You won't find "one person, one vote" anywhere in the Constitution.

You will find the electoral college there, however.

posted by Steven Den Beste at 5:57 PM on November 13, 2000


And the U.S. would stand for....
posted by s10pen at 6:00 PM on November 13, 2000


The U.S. would stand for the Constitution's validity-- the idea is that we're ruled by documented ideas rather than a person.
posted by EngineBeak at 7:21 PM on November 13, 2000


This is the nature of federations.
States matter, people don't.
posted by lagado at 7:39 PM on November 13, 2000


Electoral college reform really is hardly necessary and in any event a political impossibility because of the blocking position of small states. In a very close election (the only ones where it could possibly matter), I'd frankly rather rely upon its controls on the influence of runaway margins in highly partisan states than on paper-thin national margins.

What we _may_ well see is reforms on voting systems, such as a uniform national electronic ballot, and (maybe) the introduction in a few venturesome states of a STV system to retard the "spoiler" effect of third party candidates. (The nice about that is that everyone wins: no one feels they "waste" their vote, a STV system _encourages_ people to vote first-choice for the third party, and thus voice their enthusiasm and maybe allow for a few to sneak through and win!)






posted by MattD at 7:47 PM on November 13, 2000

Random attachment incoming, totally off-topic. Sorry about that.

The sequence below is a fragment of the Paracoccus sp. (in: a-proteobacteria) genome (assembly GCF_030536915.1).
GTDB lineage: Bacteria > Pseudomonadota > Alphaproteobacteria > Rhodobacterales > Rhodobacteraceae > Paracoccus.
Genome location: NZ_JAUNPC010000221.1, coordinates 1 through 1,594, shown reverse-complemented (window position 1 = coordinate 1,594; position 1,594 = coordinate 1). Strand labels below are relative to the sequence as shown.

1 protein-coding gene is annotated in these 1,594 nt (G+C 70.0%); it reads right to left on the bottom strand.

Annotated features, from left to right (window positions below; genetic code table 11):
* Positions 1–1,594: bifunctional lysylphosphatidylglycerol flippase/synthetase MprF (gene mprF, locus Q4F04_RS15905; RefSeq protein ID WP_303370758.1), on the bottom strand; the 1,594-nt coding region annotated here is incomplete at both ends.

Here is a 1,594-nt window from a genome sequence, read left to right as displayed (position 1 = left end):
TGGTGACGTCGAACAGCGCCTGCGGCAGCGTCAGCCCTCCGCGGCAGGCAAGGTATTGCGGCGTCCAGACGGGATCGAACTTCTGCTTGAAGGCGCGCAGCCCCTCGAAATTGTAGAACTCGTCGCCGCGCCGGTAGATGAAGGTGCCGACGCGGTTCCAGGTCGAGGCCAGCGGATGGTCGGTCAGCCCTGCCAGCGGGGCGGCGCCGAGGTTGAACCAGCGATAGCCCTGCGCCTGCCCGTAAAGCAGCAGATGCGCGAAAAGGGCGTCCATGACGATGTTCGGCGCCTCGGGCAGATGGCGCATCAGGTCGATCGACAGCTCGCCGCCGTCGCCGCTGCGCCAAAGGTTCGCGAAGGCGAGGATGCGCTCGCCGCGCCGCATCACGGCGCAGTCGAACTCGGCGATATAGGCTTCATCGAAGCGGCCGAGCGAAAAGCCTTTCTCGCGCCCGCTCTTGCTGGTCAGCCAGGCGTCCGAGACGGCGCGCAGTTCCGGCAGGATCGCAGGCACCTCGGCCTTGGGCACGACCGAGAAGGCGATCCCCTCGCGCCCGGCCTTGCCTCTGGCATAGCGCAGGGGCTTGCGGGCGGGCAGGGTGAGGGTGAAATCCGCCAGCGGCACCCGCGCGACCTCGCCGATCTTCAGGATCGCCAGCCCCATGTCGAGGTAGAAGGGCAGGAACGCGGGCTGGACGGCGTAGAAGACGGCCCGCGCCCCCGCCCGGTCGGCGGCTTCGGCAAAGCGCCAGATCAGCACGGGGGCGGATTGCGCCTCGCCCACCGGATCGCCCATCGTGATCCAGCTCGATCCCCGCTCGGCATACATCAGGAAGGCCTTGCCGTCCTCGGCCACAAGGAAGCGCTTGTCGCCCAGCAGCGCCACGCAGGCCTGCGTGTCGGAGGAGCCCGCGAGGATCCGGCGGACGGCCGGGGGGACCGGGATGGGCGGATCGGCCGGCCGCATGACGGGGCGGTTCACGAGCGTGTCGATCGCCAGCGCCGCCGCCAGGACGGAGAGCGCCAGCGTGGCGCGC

If you read the actual statute, this issue becomes much less clear:
http://www.leg.state.fl.us/Statutes/index.cfm?App_mode=Display_Statute&URL=Ch0102/SEC112.HTM

Here's the relevant paragraph:

"Returns must be filed by 5 p.m. on the 7th day following the first primary and general election and by 3 p.m. on the 3rd day following the second primary. If the returns are not received by the department by the time specified, such returns may be ignored and the results on file at that time may be certified by the department."

Considering those "may"s in there, it looks like the State could look the other way on this, if they wanted to.
posted by smackfu at 9:41 PM on November 13, 2000


The problem being that "may" puts matters in the hands of the State and its authorities: it'd be interesting to see if a judge can translate that into compulsion, unless there are other statutes (on a state or federal level) which guarantee the rights of voters.
posted by holgate at 10:23 PM on November 13, 2000


There's only one problem: the preceding section requires that the Election Canvassing Commission disregard results from counties who miss the deadline. It says:

If the county returns are not received by the Department of State by 5 p.m. of the seventh day following an election, all missing counties shall be ignored, and the results shown by the returns on file shall be certified.

That "shall" is a requirement. Now, Florida can do one of two things - accept returns after the deadline, in which case it violates Sec. 102.111, or it can ignore them, and comply with both sections. Which would you do?
posted by mikewas at 8:56 AM on November 14, 2000


Leave it to a judge.

As for "And the US would stand for...?", it stands for the United States.

States.

Not people.

Each *state* votes for President, the way it's residents say to. There are, effectively, 51 votes for the president.

Why is that, and the reasons underlying it, so difficult to understand?
posted by baylink at 9:41 AM on November 14, 2000


Why is that, and the reasons underlying it, so difficult to understand?

Because the "reasons" are obsolete and elitist?

posted by rushmc at 7:18 PM on November 22, 2000